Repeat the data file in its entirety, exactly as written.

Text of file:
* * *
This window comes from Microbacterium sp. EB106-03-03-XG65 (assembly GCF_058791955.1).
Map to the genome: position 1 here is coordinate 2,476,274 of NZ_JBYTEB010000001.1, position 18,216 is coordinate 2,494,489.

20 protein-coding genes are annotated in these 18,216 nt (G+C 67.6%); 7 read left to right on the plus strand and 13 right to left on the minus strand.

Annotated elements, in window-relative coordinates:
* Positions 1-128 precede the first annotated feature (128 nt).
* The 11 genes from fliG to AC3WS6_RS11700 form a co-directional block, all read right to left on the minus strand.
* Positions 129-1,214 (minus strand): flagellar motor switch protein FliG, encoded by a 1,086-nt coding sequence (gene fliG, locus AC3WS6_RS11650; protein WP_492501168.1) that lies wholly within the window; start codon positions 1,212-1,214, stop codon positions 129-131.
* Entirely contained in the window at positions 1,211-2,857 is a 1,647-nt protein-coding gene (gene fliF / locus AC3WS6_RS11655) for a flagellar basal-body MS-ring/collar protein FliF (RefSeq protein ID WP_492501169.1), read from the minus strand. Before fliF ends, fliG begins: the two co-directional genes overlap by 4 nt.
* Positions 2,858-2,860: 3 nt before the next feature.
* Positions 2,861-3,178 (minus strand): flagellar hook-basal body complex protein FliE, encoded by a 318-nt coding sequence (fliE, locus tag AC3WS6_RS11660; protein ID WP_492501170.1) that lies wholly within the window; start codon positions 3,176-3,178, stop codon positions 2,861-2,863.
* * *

This window comes from Microbacterium sp. EB106-03-03-XG65 (assembly GCF_058791955.1).
Map to the genome: position 1 here is coordinate 2,476,274 of NZ_JBYTEB010000001.1, position 18,216 is coordinate 2,494,489.

20 protein-coding genes are annotated in these 18,216 nt (G+C 67.6%); 7 read left to right on the plus strand and 13 right to left on the minus strand.

Annotated elements, in window-relative coordinates:
* Positions 1-128 precede the first annotated feature (128 nt).
* The 11 genes from fliG to AC3WS6_RS11700 form a co-directional block, all read right to left on the minus strand.
* Positions 129-1,214 (minus strand): flagellar motor switch protein FliG, encoded by a 1,086-nt coding sequence (gene fliG, locus AC3WS6_RS11650; protein WP_492501168.1) that lies wholly within the window; start codon positions 1,212-1,214, stop codon positions 129-131.
* Entirely contained in the window at positions 1,211-2,857 is a 1,647-nt protein-coding gene (gene fliF / locus AC3WS6_RS11655) for a flagellar basal-body MS-ring/collar protein FliF (RefSeq protein ID WP_492501169.1), read from the minus strand. Before fliF ends, fliG begins: the two co-directional genes overlap by 4 nt.
* Positions 2,858-2,860: 3 nt before the next feature.
* Positions 2,861-3,178 (minus strand): flagellar hook-basal body complex protein FliE, encoded by a 318-nt coding sequence (fliE, locus tag AC3WS6_RS11660; protein ID WP_492501170.1) that lies wholly within the window; start codon positions 3,176-3,178, stop codon positions 2,861-2,863.